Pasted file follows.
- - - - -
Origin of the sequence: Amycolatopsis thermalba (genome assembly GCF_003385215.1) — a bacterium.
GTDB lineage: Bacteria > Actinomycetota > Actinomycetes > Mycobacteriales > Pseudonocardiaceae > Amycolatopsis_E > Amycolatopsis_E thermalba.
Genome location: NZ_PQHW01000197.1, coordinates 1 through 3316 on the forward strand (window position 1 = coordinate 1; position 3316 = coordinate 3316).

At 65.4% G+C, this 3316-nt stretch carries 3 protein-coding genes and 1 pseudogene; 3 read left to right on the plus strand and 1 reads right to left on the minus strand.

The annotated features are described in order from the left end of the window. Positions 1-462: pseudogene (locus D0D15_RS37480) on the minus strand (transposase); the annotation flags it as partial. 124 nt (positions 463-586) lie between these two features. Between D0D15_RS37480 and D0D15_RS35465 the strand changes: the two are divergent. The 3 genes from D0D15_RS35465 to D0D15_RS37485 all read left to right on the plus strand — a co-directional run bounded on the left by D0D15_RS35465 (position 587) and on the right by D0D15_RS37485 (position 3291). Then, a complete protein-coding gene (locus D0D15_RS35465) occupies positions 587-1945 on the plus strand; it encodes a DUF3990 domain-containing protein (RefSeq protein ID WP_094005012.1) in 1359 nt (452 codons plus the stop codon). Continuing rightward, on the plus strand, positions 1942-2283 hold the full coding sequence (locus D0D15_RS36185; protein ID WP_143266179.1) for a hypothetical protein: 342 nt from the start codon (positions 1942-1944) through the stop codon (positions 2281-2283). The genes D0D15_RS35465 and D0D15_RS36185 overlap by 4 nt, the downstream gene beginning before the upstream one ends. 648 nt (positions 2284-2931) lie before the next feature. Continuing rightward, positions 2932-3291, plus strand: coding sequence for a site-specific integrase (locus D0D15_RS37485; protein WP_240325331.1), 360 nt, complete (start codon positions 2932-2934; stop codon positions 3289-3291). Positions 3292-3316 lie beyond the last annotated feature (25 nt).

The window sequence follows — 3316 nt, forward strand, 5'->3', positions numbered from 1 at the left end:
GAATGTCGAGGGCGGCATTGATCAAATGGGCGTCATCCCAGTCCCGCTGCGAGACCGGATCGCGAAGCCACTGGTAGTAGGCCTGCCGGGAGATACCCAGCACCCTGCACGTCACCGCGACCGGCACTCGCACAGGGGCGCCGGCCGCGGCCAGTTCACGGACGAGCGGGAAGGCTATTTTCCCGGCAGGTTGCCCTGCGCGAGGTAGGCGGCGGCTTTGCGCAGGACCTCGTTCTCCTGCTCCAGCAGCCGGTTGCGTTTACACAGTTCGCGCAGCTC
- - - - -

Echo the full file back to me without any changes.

Origin of the sequence: Amycolatopsis thermalba (genome assembly GCF_003385215.1) — a bacterium.
GTDB lineage: Bacteria > Actinomycetota > Actinomycetes > Mycobacteriales > Pseudonocardiaceae > Amycolatopsis_E > Amycolatopsis_E thermalba.
Genome location: NZ_PQHW01000197.1, coordinates 1 through 3316 on the forward strand (window position 1 = coordinate 1; position 3316 = coordinate 3316).

At 65.4% G+C, this 3316-nt stretch carries 3 protein-coding genes and 1 pseudogene; 3 read left to right on the plus strand and 1 reads right to left on the minus strand.

The annotated features are described in order from the left end of the window. Positions 1-462: pseudogene (locus D0D15_RS37480) on the minus strand (transposase); the annotation flags it as partial. 124 nt (positions 463-586) lie between these two features. Between D0D15_RS37480 and D0D15_RS35465 the strand changes: the two are divergent. The 3 genes from D0D15_RS35465 to D0D15_RS37485 all read left to right on the plus strand — a co-directional run bounded on the left by D0D15_RS35465 (position 587) and on the right by D0D15_RS37485 (position 3291). Then, a complete protein-coding gene (locus D0D15_RS35465) occupies positions 587-1945 on the plus strand; it encodes a DUF3990 domain-containing protein (RefSeq protein ID WP_094005012.1) in 1359 nt (452 codons plus the stop codon). Continuing rightward, on the plus strand, positions 1942-2283 hold the full coding sequence (locus D0D15_RS36185; protein ID WP_143266179.1) for a hypothetical protein: 342 nt from the start codon (positions 1942-1944) through the stop codon (positions 2281-2283). The genes D0D15_RS35465 and D0D15_RS36185 overlap by 4 nt, the downstream gene beginning before the upstream one ends. 648 nt (positions 2284-2931) lie before the next feature. Continuing rightward, positions 2932-3291, plus strand: coding sequence for a site-specific integrase (locus D0D15_RS37485; protein WP_240325331.1), 360 nt, complete (start codon positions 2932-2934; stop codon positions 3289-3291). Positions 3292-3316 lie beyond the last annotated feature (25 nt).

The window sequence follows — 3316 nt, forward strand, 5'->3', positions numbered from 1 at the left end:
GAATGTCGAGGGCGGCATTGATCAAATGGGCGTCATCCCAGTCCCGCTGCGAGACCGGATCGCGAAGCCACTGGTAGTAGGCCTGCCGGGAGATACCCAGCACCCTGCACGTCACCGCGACCGGCACTCGCACAGGGGCGCCGGCCGCGGCCAGTTCACGGACGAGCGGGAAGGCTATTTTCCCGGCAGGTTGCCCTGCGCGAGGTAGGCGGCGGCTTTGCGCAGGACCTCGTTCTCCTGCTCCAGCAGCCGGTTGCGTTTACACAGTTCGCGCAGCTC